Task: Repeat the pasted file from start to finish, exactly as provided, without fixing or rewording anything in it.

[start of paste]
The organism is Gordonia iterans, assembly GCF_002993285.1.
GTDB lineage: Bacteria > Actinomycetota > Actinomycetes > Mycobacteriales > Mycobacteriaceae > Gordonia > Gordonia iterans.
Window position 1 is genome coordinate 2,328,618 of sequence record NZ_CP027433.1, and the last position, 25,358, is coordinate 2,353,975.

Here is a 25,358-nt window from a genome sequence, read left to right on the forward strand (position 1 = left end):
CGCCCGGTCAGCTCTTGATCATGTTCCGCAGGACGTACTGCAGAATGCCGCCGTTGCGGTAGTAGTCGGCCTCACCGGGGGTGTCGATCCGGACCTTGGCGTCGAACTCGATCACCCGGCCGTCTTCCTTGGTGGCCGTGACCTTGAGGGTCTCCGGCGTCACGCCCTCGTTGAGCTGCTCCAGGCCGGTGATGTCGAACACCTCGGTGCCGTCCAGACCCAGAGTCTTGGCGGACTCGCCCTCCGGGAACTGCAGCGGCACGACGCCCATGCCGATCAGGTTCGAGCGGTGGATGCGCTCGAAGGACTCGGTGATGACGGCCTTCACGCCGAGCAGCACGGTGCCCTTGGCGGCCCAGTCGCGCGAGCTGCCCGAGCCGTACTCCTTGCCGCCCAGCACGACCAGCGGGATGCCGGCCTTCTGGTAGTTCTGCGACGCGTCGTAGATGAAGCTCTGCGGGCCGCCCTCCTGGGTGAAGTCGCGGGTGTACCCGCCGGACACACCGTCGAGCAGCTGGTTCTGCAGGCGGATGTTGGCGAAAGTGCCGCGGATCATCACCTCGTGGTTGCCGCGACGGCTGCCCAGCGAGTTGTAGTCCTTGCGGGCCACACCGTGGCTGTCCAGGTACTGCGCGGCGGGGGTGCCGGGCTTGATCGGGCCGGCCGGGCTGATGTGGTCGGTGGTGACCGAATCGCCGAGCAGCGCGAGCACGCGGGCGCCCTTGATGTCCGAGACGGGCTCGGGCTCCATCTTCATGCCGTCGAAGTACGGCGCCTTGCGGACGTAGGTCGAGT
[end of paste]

The organism is Gordonia iterans, assembly GCF_002993285.1.
GTDB lineage: Bacteria > Actinomycetota > Actinomycetes > Mycobacteriales > Mycobacteriaceae > Gordonia > Gordonia iterans.
Window position 1 is genome coordinate 2,328,618 of sequence record NZ_CP027433.1, and the last position, 25,358, is coordinate 2,353,975.

Here is a 25,358-nt window from a genome sequence, read left to right on the forward strand (position 1 = left end):
CGCCCGGTCAGCTCTTGATCATGTTCCGCAGGACGTACTGCAGAATGCCGCCGTTGCGGTAGTAGTCGGCCTCACCGGGGGTGTCGATCCGGACCTTGGCGTCGAACTCGATCACCCGGCCGTCTTCCTTGGTGGCCGTGACCTTGAGGGTCTCCGGCGTCACGCCCTCGTTGAGCTGCTCCAGGCCGGTGATGTCGAACACCTCGGTGCCGTCCAGACCCAGAGTCTTGGCGGACTCGCCCTCCGGGAACTGCAGCGGCACGACGCCCATGCCGATCAGGTTCGAGCGGTGGATGCGCTCGAAGGACTCGGTGATGACGGCCTTCACGCCGAGCAGCACGGTGCCCTTGGCGGCCCAGTCGCGCGAGCTGCCCGAGCCGTACTCCTTGCCGCCCAGCACGACCAGCGGGATGCCGGCCTTCTGGTAGTTCTGCGACGCGTCGTAGATGAAGCTCTGCGGGCCGCCCTCCTGGGTGAAGTCGCGGGTGTACCCGCCGGACACACCGTCGAGCAGCTGGTTCTGCAGGCGGATGTTGGCGAAAGTGCCGCGGATCATCACCTCGTGGTTGCCGCGACGGCTGCCCAGCGAGTTGTAGTCCTTGCGGGCCACACCGTGGCTGTCCAGGTACTGCGCGGCGGGGGTGCCGGGCTTGATCGGGCCGGCCGGGCTGATGTGGTCGGTGGTGACCGAATCGCCGAGCAGCGCGAGCACGCGGGCGCCCTTGATGTCCGAGACGGGCTCGGGCTCCATCTTCATGCCGTCGAAGTACGGCGCCTTGCGGACGTAGGTCGAGT